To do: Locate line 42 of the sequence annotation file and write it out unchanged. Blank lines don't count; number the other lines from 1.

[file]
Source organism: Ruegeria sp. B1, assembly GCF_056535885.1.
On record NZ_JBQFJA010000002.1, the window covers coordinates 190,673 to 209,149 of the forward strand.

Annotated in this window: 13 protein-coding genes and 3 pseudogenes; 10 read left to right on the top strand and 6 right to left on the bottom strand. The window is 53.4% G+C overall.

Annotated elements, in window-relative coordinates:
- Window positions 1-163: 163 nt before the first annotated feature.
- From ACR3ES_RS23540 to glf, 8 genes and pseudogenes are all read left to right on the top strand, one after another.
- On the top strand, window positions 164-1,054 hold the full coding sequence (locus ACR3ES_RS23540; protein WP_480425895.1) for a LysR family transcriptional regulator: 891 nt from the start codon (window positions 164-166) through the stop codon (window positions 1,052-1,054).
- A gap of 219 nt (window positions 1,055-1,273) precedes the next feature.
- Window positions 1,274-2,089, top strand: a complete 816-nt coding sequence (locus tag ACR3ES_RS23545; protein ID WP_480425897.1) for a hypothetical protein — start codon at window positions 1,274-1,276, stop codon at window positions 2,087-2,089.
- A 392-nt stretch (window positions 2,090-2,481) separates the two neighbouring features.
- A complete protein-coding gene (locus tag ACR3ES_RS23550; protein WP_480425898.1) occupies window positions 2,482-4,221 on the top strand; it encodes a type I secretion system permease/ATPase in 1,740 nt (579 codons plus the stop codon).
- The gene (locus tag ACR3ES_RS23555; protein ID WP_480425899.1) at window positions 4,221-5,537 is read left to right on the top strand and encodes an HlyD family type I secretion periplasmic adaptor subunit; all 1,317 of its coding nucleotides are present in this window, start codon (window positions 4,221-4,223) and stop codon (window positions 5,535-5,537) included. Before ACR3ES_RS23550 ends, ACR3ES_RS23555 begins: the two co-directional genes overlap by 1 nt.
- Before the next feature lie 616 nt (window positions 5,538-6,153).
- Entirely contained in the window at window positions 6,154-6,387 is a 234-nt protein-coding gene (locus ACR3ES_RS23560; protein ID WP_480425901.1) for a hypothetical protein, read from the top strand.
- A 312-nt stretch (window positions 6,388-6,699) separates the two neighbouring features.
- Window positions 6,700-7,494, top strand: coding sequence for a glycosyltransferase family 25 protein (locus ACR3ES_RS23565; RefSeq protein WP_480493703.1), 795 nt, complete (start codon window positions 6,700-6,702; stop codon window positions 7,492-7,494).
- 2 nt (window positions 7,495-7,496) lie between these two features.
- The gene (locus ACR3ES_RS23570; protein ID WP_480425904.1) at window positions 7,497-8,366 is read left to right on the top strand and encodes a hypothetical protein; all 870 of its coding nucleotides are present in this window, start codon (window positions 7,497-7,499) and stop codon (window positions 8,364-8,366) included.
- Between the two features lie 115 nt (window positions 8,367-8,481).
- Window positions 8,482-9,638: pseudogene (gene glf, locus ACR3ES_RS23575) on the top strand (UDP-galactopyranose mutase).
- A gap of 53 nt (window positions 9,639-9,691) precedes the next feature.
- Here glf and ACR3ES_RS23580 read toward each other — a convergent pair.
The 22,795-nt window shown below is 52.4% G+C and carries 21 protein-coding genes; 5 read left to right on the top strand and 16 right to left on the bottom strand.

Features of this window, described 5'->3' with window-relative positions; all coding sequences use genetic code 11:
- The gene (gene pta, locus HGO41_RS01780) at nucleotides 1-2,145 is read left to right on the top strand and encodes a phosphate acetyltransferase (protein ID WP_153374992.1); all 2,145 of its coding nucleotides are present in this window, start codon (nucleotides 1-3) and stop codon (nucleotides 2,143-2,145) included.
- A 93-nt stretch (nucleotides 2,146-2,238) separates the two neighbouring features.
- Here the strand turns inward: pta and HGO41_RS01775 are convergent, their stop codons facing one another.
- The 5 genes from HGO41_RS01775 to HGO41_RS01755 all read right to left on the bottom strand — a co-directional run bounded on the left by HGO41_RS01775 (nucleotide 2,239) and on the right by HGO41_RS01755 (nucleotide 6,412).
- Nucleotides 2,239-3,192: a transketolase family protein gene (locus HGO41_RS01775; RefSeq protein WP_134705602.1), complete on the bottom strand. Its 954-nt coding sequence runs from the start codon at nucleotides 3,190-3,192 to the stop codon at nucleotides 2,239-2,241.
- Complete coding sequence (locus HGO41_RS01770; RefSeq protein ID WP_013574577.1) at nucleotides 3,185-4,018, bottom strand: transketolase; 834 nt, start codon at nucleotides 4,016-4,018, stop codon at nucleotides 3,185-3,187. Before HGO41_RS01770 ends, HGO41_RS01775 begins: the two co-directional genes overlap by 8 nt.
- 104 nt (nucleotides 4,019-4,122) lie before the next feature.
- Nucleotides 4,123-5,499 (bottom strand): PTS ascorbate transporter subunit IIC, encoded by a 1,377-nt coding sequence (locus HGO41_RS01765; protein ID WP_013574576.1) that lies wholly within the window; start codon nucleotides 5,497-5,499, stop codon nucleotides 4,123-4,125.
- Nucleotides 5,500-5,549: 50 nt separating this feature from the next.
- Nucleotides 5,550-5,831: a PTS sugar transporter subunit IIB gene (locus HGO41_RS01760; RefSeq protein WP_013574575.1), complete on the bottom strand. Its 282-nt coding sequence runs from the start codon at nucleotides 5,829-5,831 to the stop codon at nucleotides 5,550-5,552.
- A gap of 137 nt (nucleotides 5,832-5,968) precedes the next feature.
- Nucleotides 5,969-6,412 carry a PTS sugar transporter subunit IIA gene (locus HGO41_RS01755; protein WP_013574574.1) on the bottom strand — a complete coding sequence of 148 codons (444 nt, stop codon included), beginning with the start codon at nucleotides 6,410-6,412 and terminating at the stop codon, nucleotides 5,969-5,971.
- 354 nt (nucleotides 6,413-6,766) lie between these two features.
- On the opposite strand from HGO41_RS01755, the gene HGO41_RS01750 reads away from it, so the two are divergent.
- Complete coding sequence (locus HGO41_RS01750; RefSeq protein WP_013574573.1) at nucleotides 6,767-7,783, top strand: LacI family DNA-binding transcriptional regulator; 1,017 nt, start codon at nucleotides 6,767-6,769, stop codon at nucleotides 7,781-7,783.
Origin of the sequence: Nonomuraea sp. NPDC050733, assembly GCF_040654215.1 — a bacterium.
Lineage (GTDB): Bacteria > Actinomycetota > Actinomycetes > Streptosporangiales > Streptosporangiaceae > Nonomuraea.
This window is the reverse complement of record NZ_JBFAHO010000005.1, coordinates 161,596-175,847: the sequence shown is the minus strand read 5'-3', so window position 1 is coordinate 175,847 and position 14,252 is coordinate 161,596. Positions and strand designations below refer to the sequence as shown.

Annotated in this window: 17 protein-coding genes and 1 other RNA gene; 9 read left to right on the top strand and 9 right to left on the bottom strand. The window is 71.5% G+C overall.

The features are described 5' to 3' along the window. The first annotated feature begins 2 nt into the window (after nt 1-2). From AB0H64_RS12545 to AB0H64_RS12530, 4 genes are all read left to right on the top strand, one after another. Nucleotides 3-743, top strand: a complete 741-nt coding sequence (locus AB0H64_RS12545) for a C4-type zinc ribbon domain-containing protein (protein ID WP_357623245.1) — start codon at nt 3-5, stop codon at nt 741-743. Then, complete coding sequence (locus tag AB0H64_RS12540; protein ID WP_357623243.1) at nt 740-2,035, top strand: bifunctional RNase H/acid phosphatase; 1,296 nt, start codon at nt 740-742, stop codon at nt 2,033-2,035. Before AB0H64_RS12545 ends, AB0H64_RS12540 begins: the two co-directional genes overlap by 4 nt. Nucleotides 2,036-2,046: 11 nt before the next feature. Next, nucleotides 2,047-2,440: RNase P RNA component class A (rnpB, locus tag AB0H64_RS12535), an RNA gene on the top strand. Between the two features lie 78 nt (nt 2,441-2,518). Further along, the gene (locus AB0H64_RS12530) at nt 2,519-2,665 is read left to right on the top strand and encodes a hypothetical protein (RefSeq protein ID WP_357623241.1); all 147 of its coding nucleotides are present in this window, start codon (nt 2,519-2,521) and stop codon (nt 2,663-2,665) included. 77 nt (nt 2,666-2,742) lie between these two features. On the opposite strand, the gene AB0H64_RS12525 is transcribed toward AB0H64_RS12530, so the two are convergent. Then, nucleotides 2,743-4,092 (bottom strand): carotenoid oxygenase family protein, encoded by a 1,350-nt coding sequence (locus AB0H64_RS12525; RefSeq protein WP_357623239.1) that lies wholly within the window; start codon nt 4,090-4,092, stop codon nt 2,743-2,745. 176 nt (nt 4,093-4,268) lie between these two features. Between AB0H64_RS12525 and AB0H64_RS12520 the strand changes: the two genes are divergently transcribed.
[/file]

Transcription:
This window is the reverse complement of record NZ_JBFAHO010000005.1, coordinates 161,596-175,847: the sequence shown is the minus strand read 5'-3', so window position 1 is coordinate 175,847 and position 14,252 is coordinate 161,596. Positions and strand designations below refer to the sequence as shown.